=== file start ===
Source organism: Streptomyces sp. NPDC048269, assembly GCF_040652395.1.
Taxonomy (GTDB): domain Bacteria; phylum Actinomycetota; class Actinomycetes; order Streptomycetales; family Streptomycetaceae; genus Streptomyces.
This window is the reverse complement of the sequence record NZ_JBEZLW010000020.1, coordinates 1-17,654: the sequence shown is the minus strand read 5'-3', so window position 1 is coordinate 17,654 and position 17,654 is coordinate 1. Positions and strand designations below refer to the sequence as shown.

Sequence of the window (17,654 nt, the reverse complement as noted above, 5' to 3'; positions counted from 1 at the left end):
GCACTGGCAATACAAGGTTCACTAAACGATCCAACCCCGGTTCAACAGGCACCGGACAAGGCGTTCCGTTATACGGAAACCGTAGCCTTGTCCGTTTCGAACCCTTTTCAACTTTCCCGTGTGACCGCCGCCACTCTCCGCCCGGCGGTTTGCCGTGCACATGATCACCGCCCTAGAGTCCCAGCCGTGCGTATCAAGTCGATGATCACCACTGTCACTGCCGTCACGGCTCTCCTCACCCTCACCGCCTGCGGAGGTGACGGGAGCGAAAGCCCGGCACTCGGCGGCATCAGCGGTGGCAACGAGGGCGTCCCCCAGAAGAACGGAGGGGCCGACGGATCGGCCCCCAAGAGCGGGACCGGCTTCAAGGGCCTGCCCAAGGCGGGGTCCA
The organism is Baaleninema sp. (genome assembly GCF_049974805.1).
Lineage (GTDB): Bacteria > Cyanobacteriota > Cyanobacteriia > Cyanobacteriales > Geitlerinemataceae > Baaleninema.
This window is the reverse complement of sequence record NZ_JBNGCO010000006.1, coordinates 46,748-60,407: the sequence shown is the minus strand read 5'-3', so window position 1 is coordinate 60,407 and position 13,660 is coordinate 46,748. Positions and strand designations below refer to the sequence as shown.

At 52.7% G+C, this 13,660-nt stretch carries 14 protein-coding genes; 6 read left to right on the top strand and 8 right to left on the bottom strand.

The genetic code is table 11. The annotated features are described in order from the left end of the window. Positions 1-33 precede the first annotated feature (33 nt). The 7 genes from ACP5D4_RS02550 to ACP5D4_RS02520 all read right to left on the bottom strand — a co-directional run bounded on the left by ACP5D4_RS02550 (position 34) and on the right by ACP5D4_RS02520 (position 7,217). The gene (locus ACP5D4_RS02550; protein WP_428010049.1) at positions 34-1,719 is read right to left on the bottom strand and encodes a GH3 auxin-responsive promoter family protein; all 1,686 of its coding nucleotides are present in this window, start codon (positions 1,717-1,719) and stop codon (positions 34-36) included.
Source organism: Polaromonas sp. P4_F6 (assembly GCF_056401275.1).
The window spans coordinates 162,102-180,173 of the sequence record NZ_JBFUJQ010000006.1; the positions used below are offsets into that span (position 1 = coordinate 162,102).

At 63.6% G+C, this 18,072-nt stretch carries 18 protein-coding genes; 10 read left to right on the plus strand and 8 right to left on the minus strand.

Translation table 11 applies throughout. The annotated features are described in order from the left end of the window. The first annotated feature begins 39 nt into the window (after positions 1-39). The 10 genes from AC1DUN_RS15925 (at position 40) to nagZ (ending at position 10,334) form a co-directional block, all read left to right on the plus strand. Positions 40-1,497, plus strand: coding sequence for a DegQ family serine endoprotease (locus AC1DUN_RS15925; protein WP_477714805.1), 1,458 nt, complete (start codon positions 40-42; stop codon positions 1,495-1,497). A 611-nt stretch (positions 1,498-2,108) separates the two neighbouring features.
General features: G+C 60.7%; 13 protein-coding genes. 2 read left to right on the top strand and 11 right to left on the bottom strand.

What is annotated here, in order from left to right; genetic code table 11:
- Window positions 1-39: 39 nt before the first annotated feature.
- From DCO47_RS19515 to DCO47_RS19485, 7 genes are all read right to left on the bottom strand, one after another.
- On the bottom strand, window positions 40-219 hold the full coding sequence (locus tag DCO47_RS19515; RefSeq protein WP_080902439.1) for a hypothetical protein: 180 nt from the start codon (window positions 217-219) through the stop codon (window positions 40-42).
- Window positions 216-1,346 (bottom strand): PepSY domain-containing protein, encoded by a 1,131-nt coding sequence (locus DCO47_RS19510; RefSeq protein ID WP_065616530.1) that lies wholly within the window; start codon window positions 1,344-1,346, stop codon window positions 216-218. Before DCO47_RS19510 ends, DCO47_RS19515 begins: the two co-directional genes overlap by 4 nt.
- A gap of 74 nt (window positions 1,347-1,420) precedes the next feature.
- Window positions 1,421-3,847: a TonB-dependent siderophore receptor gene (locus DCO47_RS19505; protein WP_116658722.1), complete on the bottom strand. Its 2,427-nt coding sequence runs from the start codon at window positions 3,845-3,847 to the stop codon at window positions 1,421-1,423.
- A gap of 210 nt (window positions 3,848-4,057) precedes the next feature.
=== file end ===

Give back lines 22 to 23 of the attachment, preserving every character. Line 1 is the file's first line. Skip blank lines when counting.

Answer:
- Window positions 1,421-3,847: a TonB-dependent siderophore receptor gene (locus DCO47_RS19505; protein WP_116658722.1), complete on the bottom strand. Its 2,427-nt coding sequence runs from the start codon at window positions 3,845-3,847 to the stop codon at window positions 1,421-1,423.
- A gap of 210 nt (window positions 3,848-4,057) precedes the next feature.